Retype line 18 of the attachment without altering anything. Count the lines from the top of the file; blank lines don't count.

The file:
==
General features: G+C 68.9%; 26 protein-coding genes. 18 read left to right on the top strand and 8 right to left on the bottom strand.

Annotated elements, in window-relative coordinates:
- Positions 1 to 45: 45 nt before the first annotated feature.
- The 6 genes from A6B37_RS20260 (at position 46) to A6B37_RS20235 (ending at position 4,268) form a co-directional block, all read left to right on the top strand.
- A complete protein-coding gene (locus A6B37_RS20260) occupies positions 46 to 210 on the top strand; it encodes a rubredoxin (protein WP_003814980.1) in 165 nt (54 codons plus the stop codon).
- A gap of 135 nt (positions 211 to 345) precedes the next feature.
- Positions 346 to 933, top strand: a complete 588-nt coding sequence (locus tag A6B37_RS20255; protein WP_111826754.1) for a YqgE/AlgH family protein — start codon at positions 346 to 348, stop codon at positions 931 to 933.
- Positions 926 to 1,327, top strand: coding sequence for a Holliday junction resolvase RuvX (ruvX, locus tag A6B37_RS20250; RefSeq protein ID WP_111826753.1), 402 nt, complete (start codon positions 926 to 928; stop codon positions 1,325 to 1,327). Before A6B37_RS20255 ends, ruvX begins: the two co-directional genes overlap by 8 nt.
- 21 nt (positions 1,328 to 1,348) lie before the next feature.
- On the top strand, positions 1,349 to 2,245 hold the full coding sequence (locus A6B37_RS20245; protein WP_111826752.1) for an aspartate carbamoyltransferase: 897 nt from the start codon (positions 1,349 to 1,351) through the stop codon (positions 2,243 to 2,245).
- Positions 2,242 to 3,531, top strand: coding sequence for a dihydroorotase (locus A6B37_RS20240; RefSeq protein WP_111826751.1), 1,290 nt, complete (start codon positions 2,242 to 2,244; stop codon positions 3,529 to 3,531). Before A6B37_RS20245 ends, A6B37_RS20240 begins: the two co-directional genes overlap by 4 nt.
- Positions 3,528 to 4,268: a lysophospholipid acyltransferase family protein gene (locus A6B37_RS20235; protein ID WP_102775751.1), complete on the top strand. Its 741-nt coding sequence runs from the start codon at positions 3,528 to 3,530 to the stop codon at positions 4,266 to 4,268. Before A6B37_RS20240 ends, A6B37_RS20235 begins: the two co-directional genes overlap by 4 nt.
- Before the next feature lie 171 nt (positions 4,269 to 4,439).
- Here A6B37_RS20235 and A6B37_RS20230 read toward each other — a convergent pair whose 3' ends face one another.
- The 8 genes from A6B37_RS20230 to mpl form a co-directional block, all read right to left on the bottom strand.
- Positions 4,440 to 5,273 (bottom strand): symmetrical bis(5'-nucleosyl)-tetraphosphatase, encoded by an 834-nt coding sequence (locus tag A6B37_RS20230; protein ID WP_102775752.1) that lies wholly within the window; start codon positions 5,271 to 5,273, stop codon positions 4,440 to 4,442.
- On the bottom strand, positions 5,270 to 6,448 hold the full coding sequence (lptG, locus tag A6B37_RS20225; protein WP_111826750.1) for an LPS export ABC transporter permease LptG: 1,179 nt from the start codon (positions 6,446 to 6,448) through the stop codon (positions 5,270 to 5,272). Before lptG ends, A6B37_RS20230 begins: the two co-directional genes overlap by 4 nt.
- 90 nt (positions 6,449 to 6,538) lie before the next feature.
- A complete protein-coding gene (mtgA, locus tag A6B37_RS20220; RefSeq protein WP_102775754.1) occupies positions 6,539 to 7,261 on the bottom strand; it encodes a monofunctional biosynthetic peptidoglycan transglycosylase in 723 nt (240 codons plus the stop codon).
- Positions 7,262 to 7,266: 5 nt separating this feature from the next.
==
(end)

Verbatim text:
- 90 nt (positions 6,449 to 6,538) lie before the next feature.